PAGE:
The Irish Naval Service simply does not have enough ships and helicopters to do the job, and even if it had many more ships, it probably still would not provide the flexible response to smugglers required. Drone technology is an obvious solution, but the drones currently on the market are unable to operate under the difficult conditions of the Irish offshore, require a high degree of manual operation and their communication systems are based on unreliable satellite links.

Researchers at the Guard believe that a new, high-tech Irish-made autonomous drone can do whatever it takes to stop the smugglers. Researchers at UCD and UL are also involved, as are three Irish SMEs: A-techSYN, a manufacturer of unmanned aerial vehicles (Shannon); VRAI, a virtual reality simulation provider (Dublin), and WAZP 3D, a 3D printing company (Tralee).

The Irish drone is about three meters long and has a wingspan of five meters. It can take off and land vertically – similar to the British Harrier jumper that was developed in the 1960s and taken out of service in 2003 – and when in the air it acts as a small aircraft. On board is a camera with a cardan that provides stability, as well as infrared and optical sensors – all of which are connected to software on the ground.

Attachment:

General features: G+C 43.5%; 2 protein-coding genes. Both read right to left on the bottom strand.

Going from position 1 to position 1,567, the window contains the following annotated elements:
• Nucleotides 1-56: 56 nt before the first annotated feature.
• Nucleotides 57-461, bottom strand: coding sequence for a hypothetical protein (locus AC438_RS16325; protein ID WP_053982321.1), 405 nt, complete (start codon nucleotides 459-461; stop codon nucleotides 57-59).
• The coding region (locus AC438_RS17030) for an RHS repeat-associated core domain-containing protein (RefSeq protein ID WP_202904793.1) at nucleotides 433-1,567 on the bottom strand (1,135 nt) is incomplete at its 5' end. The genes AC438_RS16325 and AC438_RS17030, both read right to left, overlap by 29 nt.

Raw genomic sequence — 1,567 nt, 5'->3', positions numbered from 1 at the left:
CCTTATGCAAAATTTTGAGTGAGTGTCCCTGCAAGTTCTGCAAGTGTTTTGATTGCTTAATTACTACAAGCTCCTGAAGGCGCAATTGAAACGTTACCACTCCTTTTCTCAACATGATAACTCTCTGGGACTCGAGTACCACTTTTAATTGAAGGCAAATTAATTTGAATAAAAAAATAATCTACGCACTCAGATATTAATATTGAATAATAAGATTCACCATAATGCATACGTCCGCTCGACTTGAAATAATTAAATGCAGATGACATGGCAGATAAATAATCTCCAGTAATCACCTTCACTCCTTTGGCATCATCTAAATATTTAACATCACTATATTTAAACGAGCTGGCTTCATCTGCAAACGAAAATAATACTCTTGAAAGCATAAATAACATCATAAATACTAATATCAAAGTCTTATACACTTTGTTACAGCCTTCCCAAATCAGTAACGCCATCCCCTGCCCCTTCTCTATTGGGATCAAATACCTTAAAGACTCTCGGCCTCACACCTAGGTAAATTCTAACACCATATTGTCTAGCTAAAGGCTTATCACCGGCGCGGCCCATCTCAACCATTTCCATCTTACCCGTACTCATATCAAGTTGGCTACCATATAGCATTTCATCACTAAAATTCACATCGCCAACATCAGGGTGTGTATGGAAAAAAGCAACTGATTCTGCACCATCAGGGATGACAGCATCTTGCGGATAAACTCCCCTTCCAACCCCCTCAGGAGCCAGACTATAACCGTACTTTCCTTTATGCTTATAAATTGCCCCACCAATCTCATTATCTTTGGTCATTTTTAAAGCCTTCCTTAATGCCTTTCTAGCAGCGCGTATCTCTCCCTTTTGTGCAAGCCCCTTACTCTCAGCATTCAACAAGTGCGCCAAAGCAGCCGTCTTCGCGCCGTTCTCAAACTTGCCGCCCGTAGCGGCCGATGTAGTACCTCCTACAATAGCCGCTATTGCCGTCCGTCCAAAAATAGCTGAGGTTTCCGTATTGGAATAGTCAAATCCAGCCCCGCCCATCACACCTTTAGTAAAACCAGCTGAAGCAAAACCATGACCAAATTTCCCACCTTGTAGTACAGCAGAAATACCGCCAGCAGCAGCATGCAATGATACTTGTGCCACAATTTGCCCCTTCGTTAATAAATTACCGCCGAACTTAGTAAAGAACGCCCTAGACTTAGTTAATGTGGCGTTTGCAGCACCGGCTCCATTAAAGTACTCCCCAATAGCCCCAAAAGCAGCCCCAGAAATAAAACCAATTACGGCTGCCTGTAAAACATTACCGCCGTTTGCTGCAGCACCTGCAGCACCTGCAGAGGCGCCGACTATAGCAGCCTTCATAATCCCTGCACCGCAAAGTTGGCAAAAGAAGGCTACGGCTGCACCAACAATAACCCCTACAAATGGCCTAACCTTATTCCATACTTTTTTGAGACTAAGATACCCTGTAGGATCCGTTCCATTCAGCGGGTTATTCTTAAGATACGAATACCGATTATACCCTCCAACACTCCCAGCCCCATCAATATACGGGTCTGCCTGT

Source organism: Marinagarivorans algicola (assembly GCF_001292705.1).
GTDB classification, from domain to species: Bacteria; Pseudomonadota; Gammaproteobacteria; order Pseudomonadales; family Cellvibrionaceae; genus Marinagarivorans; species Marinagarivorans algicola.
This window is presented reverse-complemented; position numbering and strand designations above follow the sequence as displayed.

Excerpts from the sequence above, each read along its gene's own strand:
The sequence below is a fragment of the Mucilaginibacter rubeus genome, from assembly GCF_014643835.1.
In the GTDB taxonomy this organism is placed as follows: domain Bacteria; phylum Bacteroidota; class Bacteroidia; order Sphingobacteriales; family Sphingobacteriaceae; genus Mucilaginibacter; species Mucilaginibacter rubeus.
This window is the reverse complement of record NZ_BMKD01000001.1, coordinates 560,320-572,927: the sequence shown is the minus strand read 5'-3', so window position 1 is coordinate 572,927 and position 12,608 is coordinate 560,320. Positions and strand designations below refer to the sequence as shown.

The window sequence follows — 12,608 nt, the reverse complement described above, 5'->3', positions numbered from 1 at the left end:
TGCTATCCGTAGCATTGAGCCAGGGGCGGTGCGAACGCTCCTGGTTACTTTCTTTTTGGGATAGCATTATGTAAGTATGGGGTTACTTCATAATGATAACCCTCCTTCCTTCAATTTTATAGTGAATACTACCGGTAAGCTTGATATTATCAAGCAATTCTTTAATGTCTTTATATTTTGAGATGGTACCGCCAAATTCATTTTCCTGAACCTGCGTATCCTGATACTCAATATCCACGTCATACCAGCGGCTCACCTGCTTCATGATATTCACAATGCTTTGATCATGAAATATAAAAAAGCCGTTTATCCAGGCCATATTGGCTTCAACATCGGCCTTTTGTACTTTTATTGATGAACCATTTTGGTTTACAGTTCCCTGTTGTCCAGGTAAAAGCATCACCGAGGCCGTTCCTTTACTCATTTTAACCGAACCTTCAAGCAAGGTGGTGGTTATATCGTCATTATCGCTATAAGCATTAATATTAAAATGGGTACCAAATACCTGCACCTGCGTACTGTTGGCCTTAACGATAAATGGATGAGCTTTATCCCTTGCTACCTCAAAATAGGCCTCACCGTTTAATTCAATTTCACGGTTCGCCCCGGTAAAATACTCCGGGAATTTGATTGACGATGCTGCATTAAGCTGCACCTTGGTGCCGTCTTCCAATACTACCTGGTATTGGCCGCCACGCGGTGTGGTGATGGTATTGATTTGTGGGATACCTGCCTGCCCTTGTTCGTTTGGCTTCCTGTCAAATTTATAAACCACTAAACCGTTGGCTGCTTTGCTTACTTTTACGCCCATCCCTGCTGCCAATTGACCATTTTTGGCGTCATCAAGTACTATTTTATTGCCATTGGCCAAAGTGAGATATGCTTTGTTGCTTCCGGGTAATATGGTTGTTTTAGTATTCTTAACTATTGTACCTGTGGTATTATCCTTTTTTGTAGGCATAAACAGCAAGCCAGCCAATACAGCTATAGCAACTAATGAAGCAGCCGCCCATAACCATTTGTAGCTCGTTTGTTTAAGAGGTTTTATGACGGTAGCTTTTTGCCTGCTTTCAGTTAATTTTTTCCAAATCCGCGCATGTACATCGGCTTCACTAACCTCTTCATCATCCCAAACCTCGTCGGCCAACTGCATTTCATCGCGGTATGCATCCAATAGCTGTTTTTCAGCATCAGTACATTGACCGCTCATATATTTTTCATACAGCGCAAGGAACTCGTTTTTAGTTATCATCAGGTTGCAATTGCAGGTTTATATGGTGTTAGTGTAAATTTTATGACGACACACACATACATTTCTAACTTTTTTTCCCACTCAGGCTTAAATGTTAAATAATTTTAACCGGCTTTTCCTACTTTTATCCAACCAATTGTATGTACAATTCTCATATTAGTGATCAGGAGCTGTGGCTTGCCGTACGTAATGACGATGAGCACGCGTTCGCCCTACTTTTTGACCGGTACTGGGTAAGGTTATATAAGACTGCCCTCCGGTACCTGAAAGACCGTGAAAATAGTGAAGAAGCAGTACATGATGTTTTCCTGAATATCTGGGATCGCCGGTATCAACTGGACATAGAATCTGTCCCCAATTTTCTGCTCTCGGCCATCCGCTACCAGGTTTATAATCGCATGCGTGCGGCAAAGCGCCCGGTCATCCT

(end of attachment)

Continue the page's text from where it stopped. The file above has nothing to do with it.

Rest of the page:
The drone will have AI on board to enable video analysis of the survey area, will have a range outside the line of sight of several hundred kilometers and improved communication connection which means less delays – latency – in signals back to the operator.

The plan is for the drone – which is currently undergoing flight tests – to take off and land from existing Irish warships when in operation. The innovative new craft is expected to provide more value for Ireland’s money against smuggling. “The new innovation will allow our defense forces to work smarter while protecting our coastline,” said Sean Clancy, Chief of Staff, Irish Defense Forces.